Reviewer: Kob Monney
Full Review: TCL 55RP620K

TCL 55C715K

TCL’s QLED has Samsung in its sights
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  • Vibrant image
  • Spacious sound
  • Super-fast gaming latency
  • Tidy design


  • Out-of-box settings need calibrating
  • Not bright enough for HDR
  • Inconsistent black levels, especially in dark rooms

TCL has been plugging away with its affordable Android TVs in the UK, and it has Samsung in its sights with the C71 QLED.

The C71 is armed with a Quantum Dot display to achieve a wider range of colours, however where it differs from Samsung is that it supports HDR10+ and Dolby Vision for extracting as much out of HDR content as it can.

There are aspects of its performance that engage such as its colourful image quality (once calibrated), neat and tidy design, fast gaming response and sound quality that’s better than we’d expected. It’s not bright enough for full-screen HDR but can deal with highlights in a competent manner. Black levels are something of a disappointment: sometimes good and other times not so, especially in darker rooms with clouding appearing in the corners of the screen. That said the C715K is a competent 4K TV that provides decent competition to Samsung’s range.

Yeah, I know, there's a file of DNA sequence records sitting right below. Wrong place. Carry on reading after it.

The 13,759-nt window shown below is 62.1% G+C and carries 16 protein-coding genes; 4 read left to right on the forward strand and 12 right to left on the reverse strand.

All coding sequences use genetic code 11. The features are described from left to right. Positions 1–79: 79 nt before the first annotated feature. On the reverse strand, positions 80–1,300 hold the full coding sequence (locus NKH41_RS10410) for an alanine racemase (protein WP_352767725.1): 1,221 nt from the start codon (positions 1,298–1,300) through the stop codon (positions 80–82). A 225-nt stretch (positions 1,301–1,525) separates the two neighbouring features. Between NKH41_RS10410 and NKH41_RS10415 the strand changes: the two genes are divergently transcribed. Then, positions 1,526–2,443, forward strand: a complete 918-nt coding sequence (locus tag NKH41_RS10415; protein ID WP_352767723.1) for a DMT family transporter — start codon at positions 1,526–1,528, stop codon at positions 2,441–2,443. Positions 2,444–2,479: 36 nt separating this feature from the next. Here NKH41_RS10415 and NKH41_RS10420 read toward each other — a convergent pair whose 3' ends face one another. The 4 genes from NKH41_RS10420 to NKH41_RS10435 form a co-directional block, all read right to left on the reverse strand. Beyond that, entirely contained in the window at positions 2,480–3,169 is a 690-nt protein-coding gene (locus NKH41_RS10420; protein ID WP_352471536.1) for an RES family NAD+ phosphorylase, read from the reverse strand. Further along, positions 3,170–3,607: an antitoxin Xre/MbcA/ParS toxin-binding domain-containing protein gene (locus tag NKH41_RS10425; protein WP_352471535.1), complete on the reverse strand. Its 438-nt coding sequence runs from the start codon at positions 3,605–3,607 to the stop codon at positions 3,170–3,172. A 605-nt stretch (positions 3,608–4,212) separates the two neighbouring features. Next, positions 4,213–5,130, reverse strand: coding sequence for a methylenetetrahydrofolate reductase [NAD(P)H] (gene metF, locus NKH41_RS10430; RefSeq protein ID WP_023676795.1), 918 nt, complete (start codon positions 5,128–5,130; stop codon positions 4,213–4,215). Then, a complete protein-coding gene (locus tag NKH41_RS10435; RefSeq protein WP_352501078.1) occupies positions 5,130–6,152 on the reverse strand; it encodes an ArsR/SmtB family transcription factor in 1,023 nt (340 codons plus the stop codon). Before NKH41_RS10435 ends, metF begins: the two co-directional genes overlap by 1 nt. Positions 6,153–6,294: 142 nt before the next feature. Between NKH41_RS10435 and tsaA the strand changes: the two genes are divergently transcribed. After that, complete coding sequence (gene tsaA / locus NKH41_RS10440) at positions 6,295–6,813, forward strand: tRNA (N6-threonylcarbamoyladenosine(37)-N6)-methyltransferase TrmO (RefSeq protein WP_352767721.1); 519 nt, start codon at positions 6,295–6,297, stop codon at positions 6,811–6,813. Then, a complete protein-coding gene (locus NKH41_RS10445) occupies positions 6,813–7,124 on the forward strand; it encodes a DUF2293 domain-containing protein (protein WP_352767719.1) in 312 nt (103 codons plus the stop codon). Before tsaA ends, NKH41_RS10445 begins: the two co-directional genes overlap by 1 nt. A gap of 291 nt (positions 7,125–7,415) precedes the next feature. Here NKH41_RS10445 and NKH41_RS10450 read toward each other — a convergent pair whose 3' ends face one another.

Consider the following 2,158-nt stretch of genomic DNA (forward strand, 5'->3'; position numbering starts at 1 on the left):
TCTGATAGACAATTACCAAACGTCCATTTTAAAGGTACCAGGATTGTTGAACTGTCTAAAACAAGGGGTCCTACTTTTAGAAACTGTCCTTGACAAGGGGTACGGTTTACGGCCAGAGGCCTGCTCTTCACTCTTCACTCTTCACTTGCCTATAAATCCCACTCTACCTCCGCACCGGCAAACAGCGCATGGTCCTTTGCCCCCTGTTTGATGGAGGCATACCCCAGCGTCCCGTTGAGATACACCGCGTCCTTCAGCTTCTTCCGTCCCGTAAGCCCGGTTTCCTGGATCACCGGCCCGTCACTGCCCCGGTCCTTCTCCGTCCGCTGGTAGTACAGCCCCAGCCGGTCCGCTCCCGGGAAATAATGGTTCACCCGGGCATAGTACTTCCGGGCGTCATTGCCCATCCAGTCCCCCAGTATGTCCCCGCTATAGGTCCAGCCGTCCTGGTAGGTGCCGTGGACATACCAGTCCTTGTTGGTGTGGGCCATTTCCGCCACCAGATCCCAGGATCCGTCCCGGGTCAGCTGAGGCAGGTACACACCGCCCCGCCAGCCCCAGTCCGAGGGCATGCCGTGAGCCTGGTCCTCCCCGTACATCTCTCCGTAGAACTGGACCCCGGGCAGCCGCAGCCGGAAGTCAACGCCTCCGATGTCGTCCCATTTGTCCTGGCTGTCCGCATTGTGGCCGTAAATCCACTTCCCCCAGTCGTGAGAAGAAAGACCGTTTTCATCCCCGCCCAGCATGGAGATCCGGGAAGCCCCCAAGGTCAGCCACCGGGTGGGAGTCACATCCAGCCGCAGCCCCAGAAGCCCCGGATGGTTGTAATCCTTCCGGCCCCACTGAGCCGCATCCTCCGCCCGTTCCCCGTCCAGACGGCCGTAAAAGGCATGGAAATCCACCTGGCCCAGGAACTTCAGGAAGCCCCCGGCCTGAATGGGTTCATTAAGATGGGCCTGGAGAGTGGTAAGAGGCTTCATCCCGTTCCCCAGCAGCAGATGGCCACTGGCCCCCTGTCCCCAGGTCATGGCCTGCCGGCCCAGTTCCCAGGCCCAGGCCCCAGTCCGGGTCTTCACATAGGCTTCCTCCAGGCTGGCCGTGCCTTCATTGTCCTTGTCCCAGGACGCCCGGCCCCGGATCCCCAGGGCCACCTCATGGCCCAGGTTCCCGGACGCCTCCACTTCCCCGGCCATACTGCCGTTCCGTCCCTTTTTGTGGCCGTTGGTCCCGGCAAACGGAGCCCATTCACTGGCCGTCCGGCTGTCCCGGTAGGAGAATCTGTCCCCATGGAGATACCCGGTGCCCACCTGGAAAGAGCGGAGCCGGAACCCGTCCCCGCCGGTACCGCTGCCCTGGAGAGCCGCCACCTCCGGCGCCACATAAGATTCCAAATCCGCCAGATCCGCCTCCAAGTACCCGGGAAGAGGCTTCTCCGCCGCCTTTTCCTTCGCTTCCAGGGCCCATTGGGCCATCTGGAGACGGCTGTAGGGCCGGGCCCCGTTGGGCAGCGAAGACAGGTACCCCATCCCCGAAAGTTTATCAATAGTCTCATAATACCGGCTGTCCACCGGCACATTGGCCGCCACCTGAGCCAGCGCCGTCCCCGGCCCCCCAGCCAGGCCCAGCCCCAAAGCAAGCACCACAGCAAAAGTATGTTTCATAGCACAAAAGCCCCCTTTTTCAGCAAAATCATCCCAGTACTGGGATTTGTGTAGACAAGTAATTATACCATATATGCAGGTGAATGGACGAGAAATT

Reviewer: Kob Monney
Full Review: TCL 55C715K

Hisense 65U7QFTUK

Good value for a 65-inch TV
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  • Improved motion performance
  • Colourful images
  • Dolby Vision HDR
  • Affordable for a 65-inch telly
  • Excellent gaming performance


  • Average black levels
  • Some blooming, especially off-axis
  • Flat audio delivery

Another Hisense, this time a 65-inch TV that offers good value for its £850 RRP.

Like the U8Q, there are aspects that spoil the show a little. Despite a Full-Array backlight panel, black levels are average and blooming (halos around bright objects) are an issue. Motion is improved though over the flagship U8Q, smoother, and less prone to jerkiness (though its grip is not always the strongest). The strengths of the flagship TV are present in its solid upscaling and colourful performance, further improved by Dolby Vision.

It could use a soundbar, as its flat delivery lacks dynamism. The VIDAA U OS is a bit dull but gets and job done. If you’re a gamer, there are no HDMI 2.1 features more premium sets from other manufacturers have, but the performance is slick at 10.5ms. It’s not a spectacular set, but there’s enough value here to enjoy.

Reviewer: Kob Monney
Full Review: Hisense 65U7QFTUK

Panasonic TX-43HX580B

A solid budget 4K TV for smaller rooms
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  • Simple interface
  • Detailed images with realistic colours
  • Balanced audio